Plaintiff argues that the ALJ's determination that she performed substantial gainful activity ["SGA"] from August 1, 2009 to August 31, 2009, is not supported by substantial evidence. Further, she argues that the ALJ erred in relying on that work to determine that Plaintiff could perform past relevant work. Plaintiff also contends that the ALJ failed to consider all of her impairments in the RFC, and that the ALJ erred in his assessment of the opinion of her treating physician's assistant ["PA"] regarding her functional abilities. Lastly, Plaintiff asserts that the ALJ erred in his determination of her subjective complaints and credibility.


A. Standard of Review

A Court's review of the determination that a claimant is not disabled is limited to determining whether the Commissioner applied the correct legal standard and whether the decision is supported by substantial evidence. Hamilton v. Sec. of Health and Human Servs., 961 F.2d 1495, 1497-98 (10th Cir. 1992). Substantial evidence is evidence a reasonable mind would accept as adequate to support a conclusion. Brown v. Sullivan, 912 F.2d 1194, 1196 (10th Cir. 1990). "It requires more than a scintilla of evidence but less than a preponderance of the evidence." Gossett v. Bowen, 862 F.2d 802, 804 (10th Cir. 1988).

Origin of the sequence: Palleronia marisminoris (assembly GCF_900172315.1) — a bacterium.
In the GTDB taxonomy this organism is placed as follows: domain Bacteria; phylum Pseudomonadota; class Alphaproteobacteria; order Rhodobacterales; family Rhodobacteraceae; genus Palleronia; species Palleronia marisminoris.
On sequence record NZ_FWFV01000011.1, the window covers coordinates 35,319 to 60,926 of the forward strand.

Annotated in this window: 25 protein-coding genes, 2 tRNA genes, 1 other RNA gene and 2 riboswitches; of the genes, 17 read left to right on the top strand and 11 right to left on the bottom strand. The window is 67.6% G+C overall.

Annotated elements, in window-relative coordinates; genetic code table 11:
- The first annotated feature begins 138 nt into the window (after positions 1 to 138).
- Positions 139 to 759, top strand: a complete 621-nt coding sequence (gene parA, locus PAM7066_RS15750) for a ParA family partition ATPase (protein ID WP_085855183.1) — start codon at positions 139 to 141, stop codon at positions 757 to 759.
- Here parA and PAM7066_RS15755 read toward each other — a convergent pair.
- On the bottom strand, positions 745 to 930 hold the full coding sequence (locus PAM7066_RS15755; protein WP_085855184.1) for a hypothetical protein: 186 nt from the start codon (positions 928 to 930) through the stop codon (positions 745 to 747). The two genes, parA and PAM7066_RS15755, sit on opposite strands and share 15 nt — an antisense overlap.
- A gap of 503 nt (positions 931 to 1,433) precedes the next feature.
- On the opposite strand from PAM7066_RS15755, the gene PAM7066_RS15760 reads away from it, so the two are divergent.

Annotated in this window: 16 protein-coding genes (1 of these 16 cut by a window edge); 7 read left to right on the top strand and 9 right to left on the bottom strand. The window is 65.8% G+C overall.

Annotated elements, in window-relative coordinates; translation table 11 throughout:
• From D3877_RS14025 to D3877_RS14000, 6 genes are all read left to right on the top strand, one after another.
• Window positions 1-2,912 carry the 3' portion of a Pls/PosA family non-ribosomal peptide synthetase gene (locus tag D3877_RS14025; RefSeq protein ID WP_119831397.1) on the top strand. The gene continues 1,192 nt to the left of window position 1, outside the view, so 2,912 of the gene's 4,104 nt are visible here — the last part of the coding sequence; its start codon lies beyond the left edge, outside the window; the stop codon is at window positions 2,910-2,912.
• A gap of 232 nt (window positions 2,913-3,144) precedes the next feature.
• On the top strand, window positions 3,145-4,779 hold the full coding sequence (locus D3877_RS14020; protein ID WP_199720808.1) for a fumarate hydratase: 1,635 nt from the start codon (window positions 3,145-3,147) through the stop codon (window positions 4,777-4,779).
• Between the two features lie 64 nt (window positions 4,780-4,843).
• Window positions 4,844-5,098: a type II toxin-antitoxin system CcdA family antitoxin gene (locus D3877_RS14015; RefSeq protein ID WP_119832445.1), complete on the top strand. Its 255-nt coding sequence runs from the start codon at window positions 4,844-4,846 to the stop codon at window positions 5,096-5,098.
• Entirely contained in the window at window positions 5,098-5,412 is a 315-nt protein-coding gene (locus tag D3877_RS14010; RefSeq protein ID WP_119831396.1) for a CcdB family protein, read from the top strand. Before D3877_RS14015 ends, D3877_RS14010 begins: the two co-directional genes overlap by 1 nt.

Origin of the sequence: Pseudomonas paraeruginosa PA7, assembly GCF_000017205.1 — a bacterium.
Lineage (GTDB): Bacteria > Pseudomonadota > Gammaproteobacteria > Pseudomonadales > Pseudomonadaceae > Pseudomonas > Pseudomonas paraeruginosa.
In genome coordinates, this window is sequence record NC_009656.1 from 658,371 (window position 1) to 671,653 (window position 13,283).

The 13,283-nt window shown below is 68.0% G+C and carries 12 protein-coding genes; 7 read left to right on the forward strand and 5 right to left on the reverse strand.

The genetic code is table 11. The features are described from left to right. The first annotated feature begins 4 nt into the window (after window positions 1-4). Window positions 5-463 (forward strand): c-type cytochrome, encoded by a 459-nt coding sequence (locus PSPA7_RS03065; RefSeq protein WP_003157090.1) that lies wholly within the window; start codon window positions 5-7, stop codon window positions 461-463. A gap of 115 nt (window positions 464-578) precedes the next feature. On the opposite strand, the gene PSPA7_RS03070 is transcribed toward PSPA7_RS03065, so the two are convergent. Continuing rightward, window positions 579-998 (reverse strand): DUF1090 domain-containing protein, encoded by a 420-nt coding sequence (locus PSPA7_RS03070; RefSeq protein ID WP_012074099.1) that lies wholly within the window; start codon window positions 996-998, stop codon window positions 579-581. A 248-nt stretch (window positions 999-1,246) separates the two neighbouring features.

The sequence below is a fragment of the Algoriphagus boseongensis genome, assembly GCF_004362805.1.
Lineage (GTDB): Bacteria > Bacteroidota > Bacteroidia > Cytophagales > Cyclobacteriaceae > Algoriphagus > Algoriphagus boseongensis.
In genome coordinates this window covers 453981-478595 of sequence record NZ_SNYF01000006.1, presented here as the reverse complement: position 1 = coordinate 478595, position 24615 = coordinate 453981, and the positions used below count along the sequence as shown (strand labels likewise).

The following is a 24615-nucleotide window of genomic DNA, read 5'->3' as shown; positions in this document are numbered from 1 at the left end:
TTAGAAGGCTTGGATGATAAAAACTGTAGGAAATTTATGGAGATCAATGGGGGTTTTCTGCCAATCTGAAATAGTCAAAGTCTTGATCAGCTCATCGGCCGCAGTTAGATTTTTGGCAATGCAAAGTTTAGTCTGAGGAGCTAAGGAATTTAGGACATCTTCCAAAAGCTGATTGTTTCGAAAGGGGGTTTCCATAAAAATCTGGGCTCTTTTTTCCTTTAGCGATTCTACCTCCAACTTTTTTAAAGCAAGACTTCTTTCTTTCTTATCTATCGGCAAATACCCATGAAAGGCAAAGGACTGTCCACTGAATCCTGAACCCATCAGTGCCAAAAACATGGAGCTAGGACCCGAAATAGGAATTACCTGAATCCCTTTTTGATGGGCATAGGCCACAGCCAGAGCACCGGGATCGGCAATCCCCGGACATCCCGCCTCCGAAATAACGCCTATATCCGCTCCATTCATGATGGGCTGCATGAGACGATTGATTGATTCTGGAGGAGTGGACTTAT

"Evidence is not substantial if it is overwhelmed by other evidence in the record or constitutes mere conclusion." Musgrave v. Sullivan, 966 F.2d 1371, 1374 (10th Cir. 1992). "[I]f the ALJ failed to apply the correct legal test, there is a ground for reversal apart from substantial evidence." Thompson v. Sullivan, 987 F.2d 1482, 1487 (10th Cir. 1993). However, the court "must exercise common sense' in reviewing an ALJ's decision and must not insist on technical perfection.'" Jones v. Colvin, 514 F.Appx. 813, 823 (10th Cir. 2013) (quotation omitted).

The ALJ's decision must be evaluated "based solely on the reasons given stated in the decision." Robinson v. Barnhart, 366 F.3d 1078, 1084 (10th Cir. 2004). Thus, I will not consider post-hoc arguments of the Commissioner. ...